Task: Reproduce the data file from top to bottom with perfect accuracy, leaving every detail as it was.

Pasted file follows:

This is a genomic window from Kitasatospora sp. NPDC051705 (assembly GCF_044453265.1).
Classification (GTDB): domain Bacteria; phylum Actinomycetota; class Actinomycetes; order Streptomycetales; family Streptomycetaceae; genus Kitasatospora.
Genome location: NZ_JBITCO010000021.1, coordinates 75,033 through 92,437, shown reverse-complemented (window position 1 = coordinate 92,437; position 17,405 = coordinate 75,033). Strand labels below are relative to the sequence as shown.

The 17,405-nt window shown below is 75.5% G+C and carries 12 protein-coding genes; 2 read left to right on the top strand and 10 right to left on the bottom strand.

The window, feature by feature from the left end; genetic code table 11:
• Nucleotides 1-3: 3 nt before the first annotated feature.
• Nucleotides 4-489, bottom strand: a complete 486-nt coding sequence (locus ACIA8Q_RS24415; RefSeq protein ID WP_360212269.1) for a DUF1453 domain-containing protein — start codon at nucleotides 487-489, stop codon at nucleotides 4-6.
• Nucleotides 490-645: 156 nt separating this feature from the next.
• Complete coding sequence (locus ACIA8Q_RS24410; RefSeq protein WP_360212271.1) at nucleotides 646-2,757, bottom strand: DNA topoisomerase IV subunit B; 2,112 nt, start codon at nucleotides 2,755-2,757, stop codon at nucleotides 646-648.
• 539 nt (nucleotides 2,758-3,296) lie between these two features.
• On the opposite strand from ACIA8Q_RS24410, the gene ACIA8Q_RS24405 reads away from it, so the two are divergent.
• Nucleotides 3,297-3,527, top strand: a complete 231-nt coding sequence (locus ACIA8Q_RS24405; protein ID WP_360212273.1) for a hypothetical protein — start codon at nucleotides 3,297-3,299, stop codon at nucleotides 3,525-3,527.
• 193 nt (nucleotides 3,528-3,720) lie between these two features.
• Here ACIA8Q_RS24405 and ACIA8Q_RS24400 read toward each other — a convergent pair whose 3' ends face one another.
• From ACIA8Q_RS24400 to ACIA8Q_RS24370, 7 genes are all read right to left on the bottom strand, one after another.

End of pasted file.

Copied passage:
This is a genomic window from Kitasatospora sp. NPDC051705 (assembly GCF_044453265.1).
Classification (GTDB): domain Bacteria; phylum Actinomycetota; class Actinomycetes; order Streptomycetales; family Streptomycetaceae; genus Kitasatospora.
Genome location: NZ_JBITCO010000021.1, coordinates 75,033 through 92,437, shown reverse-complemented (window position 1 = coordinate 92,437; position 17,405 = coordinate 75,033). Strand labels below are relative to the sequence as shown.

The 17,405-nt window shown below is 75.5% G+C and carries 12 protein-coding genes; 2 read left to right on the top strand and 10 right to left on the bottom strand.

The window, feature by feature from the left end; genetic code table 11:
• Nucleotides 1-3: 3 nt before the first annotated feature.
• Nucleotides 4-489, bottom strand: a complete 486-nt coding sequence (locus ACIA8Q_RS24415; RefSeq protein ID WP_360212269.1) for a DUF1453 domain-containing protein — start codon at nucleotides 487-489, stop codon at nucleotides 4-6.
• Nucleotides 490-645: 156 nt separating this feature from the next.
• Complete coding sequence (locus ACIA8Q_RS24410; RefSeq protein WP_360212271.1) at nucleotides 646-2,757, bottom strand: DNA topoisomerase IV subunit B; 2,112 nt, start codon at nucleotides 2,755-2,757, stop codon at nucleotides 646-648.
• 539 nt (nucleotides 2,758-3,296) lie between these two features.
• On the opposite strand from ACIA8Q_RS24410, the gene ACIA8Q_RS24405 reads away from it, so the two are divergent.
• Nucleotides 3,297-3,527, top strand: a complete 231-nt coding sequence (locus ACIA8Q_RS24405; protein ID WP_360212273.1) for a hypothetical protein — start codon at nucleotides 3,297-3,299, stop codon at nucleotides 3,525-3,527.
• 193 nt (nucleotides 3,528-3,720) lie between these two features.
• Here ACIA8Q_RS24405 and ACIA8Q_RS24400 read toward each other — a convergent pair whose 3' ends face one another.
• From ACIA8Q_RS24400 to ACIA8Q_RS24370, 7 genes are all read right to left on the bottom strand, one after another.